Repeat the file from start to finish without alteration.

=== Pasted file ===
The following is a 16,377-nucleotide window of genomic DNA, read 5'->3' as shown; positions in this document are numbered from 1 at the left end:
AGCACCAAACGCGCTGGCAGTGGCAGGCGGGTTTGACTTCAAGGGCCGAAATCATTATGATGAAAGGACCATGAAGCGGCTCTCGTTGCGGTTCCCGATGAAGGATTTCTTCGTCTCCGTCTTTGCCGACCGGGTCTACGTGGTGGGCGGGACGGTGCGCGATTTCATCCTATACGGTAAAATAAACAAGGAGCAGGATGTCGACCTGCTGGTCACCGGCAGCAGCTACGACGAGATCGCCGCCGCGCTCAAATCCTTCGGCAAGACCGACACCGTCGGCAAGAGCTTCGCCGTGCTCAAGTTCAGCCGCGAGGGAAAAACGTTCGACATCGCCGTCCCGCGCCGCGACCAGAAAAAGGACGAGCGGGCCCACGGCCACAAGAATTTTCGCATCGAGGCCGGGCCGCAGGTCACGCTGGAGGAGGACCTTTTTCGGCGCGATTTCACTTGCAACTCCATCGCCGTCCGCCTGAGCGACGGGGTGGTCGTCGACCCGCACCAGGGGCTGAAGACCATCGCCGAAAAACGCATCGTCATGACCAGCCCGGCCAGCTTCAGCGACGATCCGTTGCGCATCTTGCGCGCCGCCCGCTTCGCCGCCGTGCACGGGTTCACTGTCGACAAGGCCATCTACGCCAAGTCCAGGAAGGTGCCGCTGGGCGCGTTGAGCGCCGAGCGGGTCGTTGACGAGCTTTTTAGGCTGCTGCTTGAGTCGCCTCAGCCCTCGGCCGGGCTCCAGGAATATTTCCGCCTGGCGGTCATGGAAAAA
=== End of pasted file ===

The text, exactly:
The following is a 16,377-nucleotide window of genomic DNA, read 5'->3' as shown; positions in this document are numbered from 1 at the left end:
AGCACCAAACGCGCTGGCAGTGGCAGGCGGGTTTGACTTCAAGGGCCGAAATCATTATGATGAAAGGACCATGAAGCGGCTCTCGTTGCGGTTCCCGATGAAGGATTTCTTCGTCTCCGTCTTTGCCGACCGGGTCTACGTGGTGGGCGGGACGGTGCGCGATTTCATCCTATACGGTAAAATAAACAAGGAGCAGGATGTCGACCTGCTGGTCACCGGCAGCAGCTACGACGAGATCGCCGCCGCGCTCAAATCCTTCGGCAAGACCGACACCGTCGGCAAGAGCTTCGCCGTGCTCAAGTTCAGCCGCGAGGGAAAAACGTTCGACATCGCCGTCCCGCGCCGCGACCAGAAAAAGGACGAGCGGGCCCACGGCCACAAGAATTTTCGCATCGAGGCCGGGCCGCAGGTCACGCTGGAGGAGGACCTTTTTCGGCGCGATTTCACTTGCAACTCCATCGCCGTCCGCCTGAGCGACGGGGTGGTCGTCGACCCGCACCAGGGGCTGAAGACCATCGCCGAAAAACGCATCGTCATGACCAGCCCGGCCAGCTTCAGCGACGATCCGTTGCGCATCTTGCGCGCCGCCCGCTTCGCCGCCGTGCACGGGTTCACTGTCGACAAGGCCATCTACGCCAAGTCCAGGAAGGTGCCGCTGGGCGCGTTGAGCGCCGAGCGGGTCGTTGACGAGCTTTTTAGGCTGCTGCTTGAGTCGCCTCAGCCCTCGGCCGGGCTCCAGGAATATTTCCGCCTGGCGGTCATGGAAAAA